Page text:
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A History of Human Civilization. Jeff Feasel 17 Feb 2006. What we’ll learn. Brief overview of human history. What does the archeological record show? Discuss which factors contributed to human civilization. When Did Human History Happen?. [ See Timeline ]

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a history of human civilization

A History of Human Civilization

Jeff Feasel

17 Feb 2006

what we ll learn
What we’ll learn
  • Brief overview of human history.
  • What does the archeological record show?
  • Discuss which factors contributed to human civilization.
when did human history happen
When Did Human History Happen?

[See Timeline]

  • 200,000 BC: Split from all other Homonid species
  • 100,000 BC: Anatomically Modern Humans
      • as shown by fossil bones
  • 50,000 BC: Cro-Magnons (“Mentally Modern”)
      • as shown by archaeology
  • 8,000 BC: First signs of settled life
  • 4,000 BC: Written record begins
early migration of humans6
Early Migration of Humans

[See Migration Map]

  • Long before the last Ice Age, people were already spread out through most of Eurasia, Africa, and Australia.
  • Lived as hunter gatherers.
  • No evidence of farming/herding before Holocene.
arriving in the new world
Arriving in The New World
  • “Clovis” people
    • Broke from Mongoloid population living in Siberia.
    • Already adapted to arctic conditions
  • Entered North/South America via land-bridge on Bering Strait.
  • Exact timing is known because of “airlock” effect.
  • Tremendous boom! Spread from Alaska to Tierra del Fuego in less than 1000 years.
    • Mass extinction of large land mammals
the pace of civilization
The Pace of Civilization
  • 10,000 BC: End of last Ice Age
      • Humans had reached every habitable area.
      • Everyone has roughly the same lifestyle: hunter-gatherer.
  • 1400-1600 AD: European Expansion
      • Guns vs. Spears
  • Why did civilization proceed so much faster in some parts of the world than in others?
      • And what does this tell us about civilization?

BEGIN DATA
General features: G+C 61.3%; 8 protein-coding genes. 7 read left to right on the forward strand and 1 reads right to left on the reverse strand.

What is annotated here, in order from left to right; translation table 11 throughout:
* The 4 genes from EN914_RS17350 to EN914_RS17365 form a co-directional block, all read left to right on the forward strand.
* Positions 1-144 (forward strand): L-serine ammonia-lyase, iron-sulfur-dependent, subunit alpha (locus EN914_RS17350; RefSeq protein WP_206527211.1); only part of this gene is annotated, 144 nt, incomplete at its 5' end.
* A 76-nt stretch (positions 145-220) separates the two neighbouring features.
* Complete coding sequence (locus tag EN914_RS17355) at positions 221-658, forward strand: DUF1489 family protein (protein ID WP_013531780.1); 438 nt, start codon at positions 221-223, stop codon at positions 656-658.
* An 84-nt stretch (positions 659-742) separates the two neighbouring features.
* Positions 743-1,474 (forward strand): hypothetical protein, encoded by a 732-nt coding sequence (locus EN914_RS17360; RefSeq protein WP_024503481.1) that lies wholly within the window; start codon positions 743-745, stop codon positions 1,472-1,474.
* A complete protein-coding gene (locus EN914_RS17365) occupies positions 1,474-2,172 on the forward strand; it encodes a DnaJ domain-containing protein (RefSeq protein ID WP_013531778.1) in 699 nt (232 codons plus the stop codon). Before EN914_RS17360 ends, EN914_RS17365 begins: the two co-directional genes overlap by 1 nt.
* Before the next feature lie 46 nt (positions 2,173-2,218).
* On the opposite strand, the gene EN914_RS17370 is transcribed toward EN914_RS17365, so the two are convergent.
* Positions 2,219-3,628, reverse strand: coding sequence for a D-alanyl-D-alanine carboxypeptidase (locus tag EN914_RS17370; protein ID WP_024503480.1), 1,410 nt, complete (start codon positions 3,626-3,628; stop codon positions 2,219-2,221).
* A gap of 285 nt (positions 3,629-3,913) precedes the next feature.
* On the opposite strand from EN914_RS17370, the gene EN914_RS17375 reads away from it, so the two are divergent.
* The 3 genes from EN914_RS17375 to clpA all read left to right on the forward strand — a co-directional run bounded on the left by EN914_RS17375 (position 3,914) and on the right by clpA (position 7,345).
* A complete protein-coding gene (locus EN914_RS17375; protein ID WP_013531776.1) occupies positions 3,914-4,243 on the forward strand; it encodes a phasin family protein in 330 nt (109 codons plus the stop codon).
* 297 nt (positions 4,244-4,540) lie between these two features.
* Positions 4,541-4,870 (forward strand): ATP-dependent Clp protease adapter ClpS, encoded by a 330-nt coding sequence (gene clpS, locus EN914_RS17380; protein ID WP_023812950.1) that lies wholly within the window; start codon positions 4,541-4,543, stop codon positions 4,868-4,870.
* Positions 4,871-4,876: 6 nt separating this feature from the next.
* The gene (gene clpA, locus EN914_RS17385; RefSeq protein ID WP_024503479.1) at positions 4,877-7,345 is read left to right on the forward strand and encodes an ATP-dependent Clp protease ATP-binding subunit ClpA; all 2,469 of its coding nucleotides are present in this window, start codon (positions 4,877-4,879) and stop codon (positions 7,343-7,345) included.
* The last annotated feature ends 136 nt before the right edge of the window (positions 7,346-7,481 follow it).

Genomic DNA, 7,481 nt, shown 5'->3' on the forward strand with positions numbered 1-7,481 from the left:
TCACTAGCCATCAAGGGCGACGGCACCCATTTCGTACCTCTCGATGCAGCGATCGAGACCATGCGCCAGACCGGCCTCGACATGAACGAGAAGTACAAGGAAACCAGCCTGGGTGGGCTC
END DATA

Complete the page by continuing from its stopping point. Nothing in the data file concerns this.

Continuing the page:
who had what and why
Who Had What, and Why?
  • Mesopotamia
  • Egypt
  • Indus River
  • China
  • Mesoamerica
  • Andes
  • hunter-gatherers:
    • Southern Africa
    • Australia / New Guinea
    • Northern / Western Europe
    • North Asia

[See tables: Earliest Domestication of Animals/Plants]

natural resource animals
Natural Resource: Animals

[Table of Domesticated Animals]

  • Uses??
    • food, clothing, hunting, transportation, traction
  • [Necessary for domestication:]
    • Pack behavior – dominance heirarchy
    • Able to live in dense groups
    • Willing to breed in captivity
    • Usually herbivorous
    • Usually relatively large (>50 lbs) (often the same animals you’d hunt)
  • [No new animals domesticated until after the Industrial Revolution.]
  • Compare New World to Old World.
  • Why such an imbalance of useful domesticatable animals available?
    • Luck-of-the-Draw or Mass Extinction
    • Why weren’t Old World animals hunted to extinction?
natural resource plants
Natural Resource: Plants

[Table of Domesticated Plants]

  • Grains and legumes form most of the human diet.
      • (70% of calories come from cereal)
  • [Necessary for domestication:]
    • Fast-maturing
    • Large-enough seeds or fruits
    • Storable
  • Not quite as imbalanced as animals, but still...
  • Compare New World to Old World
  • Why did some areas take to farming more than others?
    • Climatic advantage.
      • Incoming solar energy gradient.
    • What are the “sweet-spots”?
      • Band near, but not on, Equator.
      • Which are suitable for GRASSES to grow?
earliest domestication of plants
Earliest Domestication of Plants

[Bracketed crops were borrowed from other cultures]

the effects of geography
The Effects of Geography
  • Climate
  • Migration of people.
  • Diffusion (or stimulus diffusion) of domesticated plants/animals and technology.
putting it all together
Putting it all together
  • What is Civilization?
  • What factors allow it to happen?
factors
Factors
  • Climate
  • Geographical location
  • Available domesticatable species
  • Food production (animals, plants)  Surplus
  • Sedentary Lifestyle
  • Specialization
  • Increased Population Density
  • Germs & Immunity
  • Infrastructure
  • Exchange of ideas
    • within culture
    • across culture
recommended reading
Recommended Reading
  • Cook, Michael. (2005) A Brief History of the Human Race. W. W. Norton and Company, New York.
  • Diamond, Jared. (1997)Guns, Germs, and Steel.W. W. Norton and Company, New York.
  • Diamond, Jared. (1992)The Third Chimpanzee.HarperCollins Publishers, New York.